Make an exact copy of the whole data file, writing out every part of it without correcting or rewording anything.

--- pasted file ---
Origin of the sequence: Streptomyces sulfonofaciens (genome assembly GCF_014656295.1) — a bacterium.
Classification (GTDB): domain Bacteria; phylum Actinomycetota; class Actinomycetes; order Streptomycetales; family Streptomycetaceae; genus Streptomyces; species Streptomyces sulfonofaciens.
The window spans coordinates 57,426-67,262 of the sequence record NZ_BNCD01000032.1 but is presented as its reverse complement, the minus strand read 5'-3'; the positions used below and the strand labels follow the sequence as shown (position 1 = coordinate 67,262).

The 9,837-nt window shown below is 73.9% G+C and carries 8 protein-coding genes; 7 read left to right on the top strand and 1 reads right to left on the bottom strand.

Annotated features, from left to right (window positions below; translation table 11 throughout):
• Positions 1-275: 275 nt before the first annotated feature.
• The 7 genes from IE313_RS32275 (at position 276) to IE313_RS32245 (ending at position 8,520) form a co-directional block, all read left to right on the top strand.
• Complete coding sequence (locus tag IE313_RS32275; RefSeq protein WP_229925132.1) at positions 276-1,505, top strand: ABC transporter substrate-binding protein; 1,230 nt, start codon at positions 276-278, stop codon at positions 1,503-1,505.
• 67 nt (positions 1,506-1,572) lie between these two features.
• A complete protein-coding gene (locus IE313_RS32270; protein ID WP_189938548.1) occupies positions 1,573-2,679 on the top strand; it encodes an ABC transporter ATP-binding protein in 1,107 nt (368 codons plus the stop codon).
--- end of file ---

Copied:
Origin of the sequence: Streptomyces sulfonofaciens (genome assembly GCF_014656295.1) — a bacterium.
Classification (GTDB): domain Bacteria; phylum Actinomycetota; class Actinomycetes; order Streptomycetales; family Streptomycetaceae; genus Streptomyces; species Streptomyces sulfonofaciens.
The window spans coordinates 57,426-67,262 of the sequence record NZ_BNCD01000032.1 but is presented as its reverse complement, the minus strand read 5'-3'; the positions used below and the strand labels follow the sequence as shown (position 1 = coordinate 67,262).

The 9,837-nt window shown below is 73.9% G+C and carries 8 protein-coding genes; 7 read left to right on the top strand and 1 reads right to left on the bottom strand.

Annotated features, from left to right (window positions below; translation table 11 throughout):
• Positions 1-275: 275 nt before the first annotated feature.
• The 7 genes from IE313_RS32275 (at position 276) to IE313_RS32245 (ending at position 8,520) form a co-directional block, all read left to right on the top strand.
• Complete coding sequence (locus tag IE313_RS32275; RefSeq protein WP_229925132.1) at positions 276-1,505, top strand: ABC transporter substrate-binding protein; 1,230 nt, start codon at positions 276-278, stop codon at positions 1,503-1,505.
• 67 nt (positions 1,506-1,572) lie between these two features.
• A complete protein-coding gene (locus IE313_RS32270; protein ID WP_189938548.1) occupies positions 1,573-2,679 on the top strand; it encodes an ABC transporter ATP-binding protein in 1,107 nt (368 codons plus the stop codon).